Purple HazeVincent OllivierFrance
SibylMilikas AnastasiosGreece
SillyconLasse HansenNorway
SpandrelRobert PurvesNew Zealand
SymbolicSteven EdwardsUSA
TelepathCharles RobersonUSA
TinkerBrian RichardsonUSA
TwilightChessTony PalettaFrance
TzunamiIvo TopsNetherlands
Vlad TepesHenk FennemaNetherlands
WaDuuttieMaarten ClaessensNetherlands
WasterGeoff WestwoodUnited Kingdom
WeidJaap WeidemannSouth Africa
XiniXTony van Roon-WertenNetherlands
ZManuel DíazSpain
ZetaSrdja MatovicMontenegro
ZigguratDavid NorrisUnited States
ZilchMike LeanyUSA

[edit] Dedicated hardware

These chess playing systems include custom hardware or run on supercomputers. All are historical; chess supercomputers have not competed in computer tournaments since Hydra played in 2006.

[edit] Commercial dedicated computers

In the 1980s and early 1990s, there was a competitive market for strong dedicated chess computers. Many form-factors were sold, from handheld peg-board computers to wooden auto-sensory boards with state-of-the-art processors. This market changed in the mid-90s when the economical embedded processors in dedicated chess computers could no longer compete with the fast processors in personal computers. Nowadays, most dedicated units sold are of beginner and intermediate strength.
  • Chess Challenger, a line of chess computers sold by Fidelity Electronics from 1977 [4] to 1992. These models won the first four World Microcomputer Chess Championships.
  • ChessMachine, an ARM-based dedicated computer, which could run two engines:
  • Mephisto, a line of chess computers sold by Hegener & Glaser. The units programmed by Richard Lang won six consecutive World Microcomputer Chess Championships. They bought out Fidelity in 1989.
  • Novag sells a line of tactically strong computers, including the Constellation, Sapphire, and Star Diamond brands.
  • Saitek sells mid-range units of intermediate strength. They bought out Hegener & Glaser and its Mephisto brand in 1994.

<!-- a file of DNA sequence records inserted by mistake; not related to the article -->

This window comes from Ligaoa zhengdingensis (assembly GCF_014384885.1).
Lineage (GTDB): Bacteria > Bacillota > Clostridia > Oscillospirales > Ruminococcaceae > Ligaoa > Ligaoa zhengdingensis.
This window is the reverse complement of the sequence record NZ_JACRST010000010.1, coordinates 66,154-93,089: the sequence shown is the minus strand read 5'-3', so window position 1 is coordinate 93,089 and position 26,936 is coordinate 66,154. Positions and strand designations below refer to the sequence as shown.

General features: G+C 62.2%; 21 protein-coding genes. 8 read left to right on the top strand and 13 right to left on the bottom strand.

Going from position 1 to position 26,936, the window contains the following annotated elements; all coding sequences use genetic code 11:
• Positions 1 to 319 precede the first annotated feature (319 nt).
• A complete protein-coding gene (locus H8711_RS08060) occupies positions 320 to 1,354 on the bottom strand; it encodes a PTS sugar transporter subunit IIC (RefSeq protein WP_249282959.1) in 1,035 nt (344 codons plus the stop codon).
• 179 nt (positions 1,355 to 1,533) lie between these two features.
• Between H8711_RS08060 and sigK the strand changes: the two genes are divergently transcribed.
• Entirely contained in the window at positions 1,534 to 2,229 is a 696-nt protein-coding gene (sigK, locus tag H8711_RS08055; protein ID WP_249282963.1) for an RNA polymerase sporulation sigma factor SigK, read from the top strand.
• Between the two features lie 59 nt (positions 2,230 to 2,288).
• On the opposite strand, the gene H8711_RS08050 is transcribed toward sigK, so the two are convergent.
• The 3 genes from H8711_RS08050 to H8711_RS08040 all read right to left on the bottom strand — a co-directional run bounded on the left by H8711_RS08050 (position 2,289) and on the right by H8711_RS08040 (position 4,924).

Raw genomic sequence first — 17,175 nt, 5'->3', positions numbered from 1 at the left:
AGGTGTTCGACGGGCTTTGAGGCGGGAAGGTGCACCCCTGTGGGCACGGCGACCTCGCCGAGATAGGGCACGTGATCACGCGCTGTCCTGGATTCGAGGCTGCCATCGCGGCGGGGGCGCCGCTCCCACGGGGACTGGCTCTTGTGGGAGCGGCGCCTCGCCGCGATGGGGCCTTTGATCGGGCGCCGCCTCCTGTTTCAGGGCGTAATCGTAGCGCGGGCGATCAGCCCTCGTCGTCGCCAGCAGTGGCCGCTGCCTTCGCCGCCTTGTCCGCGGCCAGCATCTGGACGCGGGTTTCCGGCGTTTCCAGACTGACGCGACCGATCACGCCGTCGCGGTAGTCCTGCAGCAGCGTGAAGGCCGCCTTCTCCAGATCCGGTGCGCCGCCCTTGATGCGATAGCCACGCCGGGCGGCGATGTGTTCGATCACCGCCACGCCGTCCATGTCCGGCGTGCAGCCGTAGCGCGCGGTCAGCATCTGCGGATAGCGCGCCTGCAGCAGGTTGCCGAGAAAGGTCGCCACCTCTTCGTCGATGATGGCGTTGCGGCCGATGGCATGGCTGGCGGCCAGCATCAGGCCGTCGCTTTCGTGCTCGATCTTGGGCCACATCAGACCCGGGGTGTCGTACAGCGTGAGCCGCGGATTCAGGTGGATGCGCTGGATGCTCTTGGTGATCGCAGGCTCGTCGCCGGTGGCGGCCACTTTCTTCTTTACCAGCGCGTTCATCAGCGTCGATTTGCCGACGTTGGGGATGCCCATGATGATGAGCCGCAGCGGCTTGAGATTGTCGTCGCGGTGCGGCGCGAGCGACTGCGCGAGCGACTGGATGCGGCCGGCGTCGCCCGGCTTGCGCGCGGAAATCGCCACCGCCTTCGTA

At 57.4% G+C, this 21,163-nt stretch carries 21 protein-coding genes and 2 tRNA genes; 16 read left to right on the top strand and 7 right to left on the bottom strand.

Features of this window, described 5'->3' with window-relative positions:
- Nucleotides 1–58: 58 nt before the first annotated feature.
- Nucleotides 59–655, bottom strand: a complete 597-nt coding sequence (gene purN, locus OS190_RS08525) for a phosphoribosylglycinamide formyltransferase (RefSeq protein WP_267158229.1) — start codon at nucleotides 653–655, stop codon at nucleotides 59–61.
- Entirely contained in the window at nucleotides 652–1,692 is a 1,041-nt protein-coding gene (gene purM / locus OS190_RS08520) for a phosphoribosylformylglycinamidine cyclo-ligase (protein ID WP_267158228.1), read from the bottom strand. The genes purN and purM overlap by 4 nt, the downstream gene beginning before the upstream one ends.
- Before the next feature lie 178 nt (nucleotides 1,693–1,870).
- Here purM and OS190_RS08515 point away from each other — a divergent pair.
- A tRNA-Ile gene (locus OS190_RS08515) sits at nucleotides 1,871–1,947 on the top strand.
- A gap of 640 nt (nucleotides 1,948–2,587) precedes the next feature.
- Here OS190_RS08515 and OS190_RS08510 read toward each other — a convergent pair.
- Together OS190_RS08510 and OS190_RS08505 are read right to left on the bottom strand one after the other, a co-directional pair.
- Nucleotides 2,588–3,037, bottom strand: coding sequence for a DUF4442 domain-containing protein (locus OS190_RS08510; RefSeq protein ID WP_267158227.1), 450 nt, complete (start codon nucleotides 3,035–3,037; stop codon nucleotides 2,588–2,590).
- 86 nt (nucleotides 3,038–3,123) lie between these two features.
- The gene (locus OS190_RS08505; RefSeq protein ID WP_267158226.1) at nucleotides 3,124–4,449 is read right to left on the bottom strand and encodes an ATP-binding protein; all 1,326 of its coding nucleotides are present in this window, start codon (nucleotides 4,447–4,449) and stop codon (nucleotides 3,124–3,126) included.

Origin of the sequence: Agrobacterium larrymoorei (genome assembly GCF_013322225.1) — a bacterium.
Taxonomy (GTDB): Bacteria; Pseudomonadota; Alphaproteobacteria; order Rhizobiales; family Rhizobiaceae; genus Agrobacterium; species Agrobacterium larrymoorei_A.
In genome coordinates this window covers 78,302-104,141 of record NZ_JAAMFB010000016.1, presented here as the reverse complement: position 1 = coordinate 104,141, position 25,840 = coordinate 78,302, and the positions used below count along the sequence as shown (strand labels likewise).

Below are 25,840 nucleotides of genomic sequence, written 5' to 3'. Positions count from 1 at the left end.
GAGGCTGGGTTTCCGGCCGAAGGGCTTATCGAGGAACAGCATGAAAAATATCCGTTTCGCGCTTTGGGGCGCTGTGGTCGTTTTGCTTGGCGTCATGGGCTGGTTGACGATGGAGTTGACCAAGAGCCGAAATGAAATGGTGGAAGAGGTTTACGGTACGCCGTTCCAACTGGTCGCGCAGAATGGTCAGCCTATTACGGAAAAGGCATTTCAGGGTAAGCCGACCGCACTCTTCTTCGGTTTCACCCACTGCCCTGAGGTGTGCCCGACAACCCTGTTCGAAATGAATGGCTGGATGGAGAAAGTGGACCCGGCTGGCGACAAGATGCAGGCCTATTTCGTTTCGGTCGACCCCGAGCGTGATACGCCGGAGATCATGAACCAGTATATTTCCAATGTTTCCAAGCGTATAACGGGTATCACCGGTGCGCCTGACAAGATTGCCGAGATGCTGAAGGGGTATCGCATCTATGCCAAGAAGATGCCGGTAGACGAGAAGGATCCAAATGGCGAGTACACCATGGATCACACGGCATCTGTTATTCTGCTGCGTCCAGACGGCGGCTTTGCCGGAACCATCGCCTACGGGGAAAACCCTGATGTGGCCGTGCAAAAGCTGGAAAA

• Excalibur Electronics sells a line of beginner strength units. Excalibur was started in 1992 by the son of the founder of Fidelity Electronics.
  • Phoenix Chess Systems makes limited edition units based around StrongARM and XScale processors running modern engines and emulating classic engines

[edit] Historical

These chess programs run on obsolete hardware.

[edit] See also

[edit] Notes and references

  1. ^ Creating a chess engine from scratch (Part 1: Basics), Link date 28 June 2012
  2. ^ "CCRL 40/40 - Complete list". October 13, 2012. Retrieved October 18, 2012.
  3. ^ Also available: 40 moves in 4 minutes
  4. ^ "CEGT 40/20". Chess Engines Grand Tournament. October 14, 2012. Retrieved October 18, 2012.
  5. ^ Also available: 40 moves in 4 minutes, 40 moves in 120 minutes
  6. ^ "IPON". IPON. August 29, 2012. Retrieved August 29, 2012.
  7. ^ "SWCR". SWCR. January 17, 2012. Retrieved May 21, 2012.
  8. ^ "The SSDF Rating List". Swedish Chess Computer Association. June 28, 2012. Retrieved October 18, 2012.
  9. ^ "BayesianElo Ratinglist of WBEC Ridderkerk". May 15, 2011. Retrieved May 21, 2012.
  10. ^
  11. ^ Chess engine controversy at, retrieved 28/May/2010
  12. ^
  13. ^
  14. ^ Riis, Dr. Søren (02.01.2012). "A Gross Miscarriage of Justice in Computer Chess (part one)". Chessbase News. Retrieved 19 February 2012.
  15. ^ Nolot test suite
  16. ^ BT2450 test suite
  17. ^ Rebel
  18. ^ Brilliancy suite TalkChess forum
  19. ^ [1] Strategic Test Suite
  20. ^ Elo ratings taken from "CCRL 40/40, full list". Computer Chess Rating List. January 29, 2012. Retrieved February 9, 2012.